To find out more about refinance, call our team on 01234 240155. We have helped hundreds of retailers improve cash flow with it.
If your business has not started trading yet you can still take out finance, although the business must have been incorporated in the case of a limited company or registered with HM Revenue and Customs in the case of a sole trader.
Because you have not started trading yet you will find the number of lenders you have access to is smaller than if you were already trading. This is because many lenders want to see some history of trading and won’t lend to those who can’t show it. This would ordinarily be three to four month’s bank statements.
With this in mind, you will be required to provide other forms of reassurance to show you have means to repay what you borrow. These include:
A personal guarantee makes the director liable for the business’s debt in the event the business becomes unable to repay it. This is nearly always necessary with new business or start-up finance to mitigate risk.
Professional business plan
Because you are a new business your lender will want to see a professional business plan so they can get to understand your business. This will include financial projections and profit and loss with an explanation for how the money you borrow will be used. This insight will be invaluable for the lender in their decision.
Whether you are a limited company or a sole trader, your personal credit score matters because you are signing for the finance on the dotted line. Your lender will access your credit history through a company like Experian or Equifax to confirm your personal details, see how much debt you are in and see if you pay back well. A bad or poor credit score isn’t a deal breaker, but it could limit your opportunities.
If the amount you wish to borrow is over £25,000 or you have a bad or poor credit score, you will likely be required to provide collateral to secure your finance. This is especially true if you haven’t started trading yet. Collateral can be real estate, property, vehicles, machinery or anything else within reason, so long as it covers the value of the finance and is owned by you. It can’t be on finance already.
Types of finance for new business
Depending on how you intend to setup and operate your business, you will need unsecured finance or secured finance.
Unsecured finance has a lower finance ceiling, but it doesn’t require you to front up anything to get it. You will still be required to provide a personal guarantee though, which means it isn’t completely risk-free.
Secured finance has a finance ceiling up to £500,000 and is used in cases of larger amounts and in cases of poor or bad credit history. A personal guarantee is often still required but in return you get lower fees and rates.
If you would like to find out more about these finance types and which is best for your use case, please call us on 01234 240155.
Unsecured loans from banks can be tricky to secure if you have a poor or low credit score, or little credit history at all. The reason is risk. Banks risk profile each customer, largely based on what they see in your credit report. If their computer doesn’t like something, then it will spit your application out and say no.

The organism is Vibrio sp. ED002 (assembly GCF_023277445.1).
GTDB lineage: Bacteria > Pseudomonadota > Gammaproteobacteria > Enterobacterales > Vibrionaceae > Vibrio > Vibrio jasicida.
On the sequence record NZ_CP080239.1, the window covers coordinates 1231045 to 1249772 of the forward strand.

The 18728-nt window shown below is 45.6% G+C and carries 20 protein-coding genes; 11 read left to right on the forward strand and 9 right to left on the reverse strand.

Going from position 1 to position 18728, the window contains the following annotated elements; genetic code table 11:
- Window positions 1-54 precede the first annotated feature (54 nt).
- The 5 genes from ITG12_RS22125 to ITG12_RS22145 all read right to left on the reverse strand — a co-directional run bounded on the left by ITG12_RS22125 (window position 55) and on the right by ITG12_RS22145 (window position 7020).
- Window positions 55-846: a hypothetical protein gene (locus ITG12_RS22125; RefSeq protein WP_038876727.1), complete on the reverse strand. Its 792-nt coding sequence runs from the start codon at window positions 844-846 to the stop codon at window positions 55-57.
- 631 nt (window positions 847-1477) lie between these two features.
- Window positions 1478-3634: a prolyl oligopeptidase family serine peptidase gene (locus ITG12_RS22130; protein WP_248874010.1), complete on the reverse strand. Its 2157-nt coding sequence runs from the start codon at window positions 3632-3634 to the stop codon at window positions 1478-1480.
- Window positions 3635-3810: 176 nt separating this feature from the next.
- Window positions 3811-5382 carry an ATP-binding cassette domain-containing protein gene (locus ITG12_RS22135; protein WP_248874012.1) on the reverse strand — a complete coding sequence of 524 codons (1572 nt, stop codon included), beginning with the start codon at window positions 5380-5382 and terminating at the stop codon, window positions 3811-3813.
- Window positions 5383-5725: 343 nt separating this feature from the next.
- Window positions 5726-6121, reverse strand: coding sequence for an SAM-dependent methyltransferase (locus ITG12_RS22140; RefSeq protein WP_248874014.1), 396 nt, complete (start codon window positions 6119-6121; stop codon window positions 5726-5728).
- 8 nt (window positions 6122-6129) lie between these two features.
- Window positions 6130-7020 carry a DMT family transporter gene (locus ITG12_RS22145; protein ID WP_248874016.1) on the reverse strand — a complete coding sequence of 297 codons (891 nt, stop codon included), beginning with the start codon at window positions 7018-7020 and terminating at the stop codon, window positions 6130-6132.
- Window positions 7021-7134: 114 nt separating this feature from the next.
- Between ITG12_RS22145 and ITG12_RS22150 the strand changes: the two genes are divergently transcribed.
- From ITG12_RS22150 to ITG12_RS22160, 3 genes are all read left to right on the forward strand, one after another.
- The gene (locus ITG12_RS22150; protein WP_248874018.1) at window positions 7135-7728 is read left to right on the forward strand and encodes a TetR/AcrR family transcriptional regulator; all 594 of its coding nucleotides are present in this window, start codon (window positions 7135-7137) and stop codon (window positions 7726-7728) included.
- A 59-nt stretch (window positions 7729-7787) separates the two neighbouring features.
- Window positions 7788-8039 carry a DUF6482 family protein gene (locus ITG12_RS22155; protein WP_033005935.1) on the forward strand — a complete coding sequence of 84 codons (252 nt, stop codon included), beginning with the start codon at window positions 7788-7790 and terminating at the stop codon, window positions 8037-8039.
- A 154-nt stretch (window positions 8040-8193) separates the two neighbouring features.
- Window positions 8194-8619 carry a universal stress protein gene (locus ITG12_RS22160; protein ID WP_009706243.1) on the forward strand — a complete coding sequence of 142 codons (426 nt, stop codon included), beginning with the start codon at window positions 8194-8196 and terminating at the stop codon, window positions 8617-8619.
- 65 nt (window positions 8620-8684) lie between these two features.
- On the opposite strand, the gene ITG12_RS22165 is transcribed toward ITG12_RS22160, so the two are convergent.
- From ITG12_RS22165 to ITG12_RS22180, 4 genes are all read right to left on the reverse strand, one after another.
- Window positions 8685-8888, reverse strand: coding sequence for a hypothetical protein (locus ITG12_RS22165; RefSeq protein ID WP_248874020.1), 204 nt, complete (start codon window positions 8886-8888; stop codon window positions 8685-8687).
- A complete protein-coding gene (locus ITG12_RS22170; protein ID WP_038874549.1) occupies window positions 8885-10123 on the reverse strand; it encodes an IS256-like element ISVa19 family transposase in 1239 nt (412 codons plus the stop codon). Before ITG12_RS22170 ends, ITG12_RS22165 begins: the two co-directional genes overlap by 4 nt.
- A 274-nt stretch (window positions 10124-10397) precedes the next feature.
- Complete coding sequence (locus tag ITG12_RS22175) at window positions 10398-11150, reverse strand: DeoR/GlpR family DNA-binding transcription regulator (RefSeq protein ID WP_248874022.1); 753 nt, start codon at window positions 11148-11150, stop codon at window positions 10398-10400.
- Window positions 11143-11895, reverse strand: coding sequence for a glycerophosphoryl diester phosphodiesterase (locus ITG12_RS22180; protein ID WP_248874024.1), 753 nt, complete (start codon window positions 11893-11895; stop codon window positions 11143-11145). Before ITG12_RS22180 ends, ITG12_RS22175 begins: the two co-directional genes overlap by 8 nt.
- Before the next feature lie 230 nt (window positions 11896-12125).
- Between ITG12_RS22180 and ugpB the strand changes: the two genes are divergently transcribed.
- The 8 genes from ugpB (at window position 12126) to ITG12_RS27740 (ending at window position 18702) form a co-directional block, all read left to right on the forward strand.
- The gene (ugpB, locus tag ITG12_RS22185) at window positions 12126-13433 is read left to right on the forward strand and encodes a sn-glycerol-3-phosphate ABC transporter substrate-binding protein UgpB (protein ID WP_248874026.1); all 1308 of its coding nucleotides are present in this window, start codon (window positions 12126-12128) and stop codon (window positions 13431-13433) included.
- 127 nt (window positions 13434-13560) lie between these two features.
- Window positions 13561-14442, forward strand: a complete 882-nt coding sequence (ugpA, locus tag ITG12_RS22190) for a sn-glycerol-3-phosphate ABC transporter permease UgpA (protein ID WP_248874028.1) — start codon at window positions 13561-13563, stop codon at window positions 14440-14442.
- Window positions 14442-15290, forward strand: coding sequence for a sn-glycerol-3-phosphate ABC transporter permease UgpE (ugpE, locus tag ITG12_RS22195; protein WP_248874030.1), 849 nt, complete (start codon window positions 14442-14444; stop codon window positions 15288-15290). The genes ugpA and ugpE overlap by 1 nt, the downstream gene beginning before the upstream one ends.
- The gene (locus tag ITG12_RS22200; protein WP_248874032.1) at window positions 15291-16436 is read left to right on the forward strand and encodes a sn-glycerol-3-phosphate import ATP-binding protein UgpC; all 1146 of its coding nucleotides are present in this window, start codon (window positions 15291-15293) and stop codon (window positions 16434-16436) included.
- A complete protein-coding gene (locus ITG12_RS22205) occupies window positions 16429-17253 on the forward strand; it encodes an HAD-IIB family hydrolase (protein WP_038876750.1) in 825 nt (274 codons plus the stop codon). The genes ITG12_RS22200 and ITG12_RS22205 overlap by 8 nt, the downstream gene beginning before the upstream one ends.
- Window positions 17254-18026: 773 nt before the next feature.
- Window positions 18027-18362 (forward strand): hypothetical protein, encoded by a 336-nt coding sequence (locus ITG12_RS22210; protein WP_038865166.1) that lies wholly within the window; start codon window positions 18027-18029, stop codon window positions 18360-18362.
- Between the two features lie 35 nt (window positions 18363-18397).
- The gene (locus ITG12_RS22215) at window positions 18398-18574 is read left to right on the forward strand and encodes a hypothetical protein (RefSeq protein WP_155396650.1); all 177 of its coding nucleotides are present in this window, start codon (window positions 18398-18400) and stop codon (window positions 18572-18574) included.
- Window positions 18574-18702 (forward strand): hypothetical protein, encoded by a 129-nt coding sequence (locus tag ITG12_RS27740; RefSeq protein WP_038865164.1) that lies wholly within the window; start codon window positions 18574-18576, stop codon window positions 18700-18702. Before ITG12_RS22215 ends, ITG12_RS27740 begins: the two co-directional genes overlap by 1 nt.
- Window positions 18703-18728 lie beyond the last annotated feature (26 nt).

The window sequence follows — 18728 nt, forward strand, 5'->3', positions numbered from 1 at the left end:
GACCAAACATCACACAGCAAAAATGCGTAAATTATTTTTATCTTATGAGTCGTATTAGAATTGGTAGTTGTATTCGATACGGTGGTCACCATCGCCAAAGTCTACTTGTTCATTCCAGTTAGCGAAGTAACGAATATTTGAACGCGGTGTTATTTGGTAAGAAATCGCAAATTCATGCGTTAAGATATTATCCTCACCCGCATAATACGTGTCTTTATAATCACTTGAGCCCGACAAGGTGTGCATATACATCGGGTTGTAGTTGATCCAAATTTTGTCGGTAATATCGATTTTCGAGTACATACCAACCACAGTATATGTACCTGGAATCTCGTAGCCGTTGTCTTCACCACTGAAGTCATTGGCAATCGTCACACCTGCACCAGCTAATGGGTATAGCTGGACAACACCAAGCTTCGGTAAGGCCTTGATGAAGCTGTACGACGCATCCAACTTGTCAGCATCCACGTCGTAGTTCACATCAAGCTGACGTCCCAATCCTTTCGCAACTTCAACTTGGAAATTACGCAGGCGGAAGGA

The trouble with this is you rarely get an answer as to why. But more frequently than not, it’s because the amount you want to borrow is too much based on your credit profile. This is usually caused by a poor credit score.
One of the savviest ways around this in the case of making an equipment, vehicle or machinery purchase is to use a hire purchase agreement.
Under a hire purchase agreement your lender buys the asset for you and then hires it back to you over 12 to 60 months. At the end of the agreement, you own the asset, and your relationship with the lender ends.
You can look at this as spreading the cost. The actual cost of borrowing varies from lender to lender. In the case of unregulated finance, which is popular with businesses, the cost of borrowing is determined by the monthly fees. This is added onto the cost of your payments, the same as an interest rate would be.
The reason a hire purchase is easier to obtain than an unsecured loan is because the lender is effectively making a purchase of an asset which they then hire back to you. The lender becomes the owner of the asset. So they purchase an asset and retain ownership for the duration of the contract. This brings reduced risk, because if you default on your payments, they can just repossess the asset in question.
Risk and fees
This is the main risk to you – risk of loss. However, this is the same as with any type of finance. Loans, secured credit, unsecured credit – whichever type of finance you look at, all have some risk of loss. The difference with a hire purchase is the amount is secured against whatever the asset is. So loss in this case is the asset.
Applying for a hire purchase is much the same as with an unsecured loan, except the content of the application includes the asset, or ‘Goods’. Your payments should be fixed for the duration of the agreement, so you know exactly how much the cost of credit is.
You can work out the cost of credit by deducting your fees from your payments and multiplying them by however many months the agreement runs for. Make sure you also include the Purchase Fee, if applicable.
We can assist you in securing a hire purchase agreement for equipment, vehicles or machinery for your business. Contact us today to find out more. You can reach us on 01234 240155 or email us at firstname.lastname@example.org.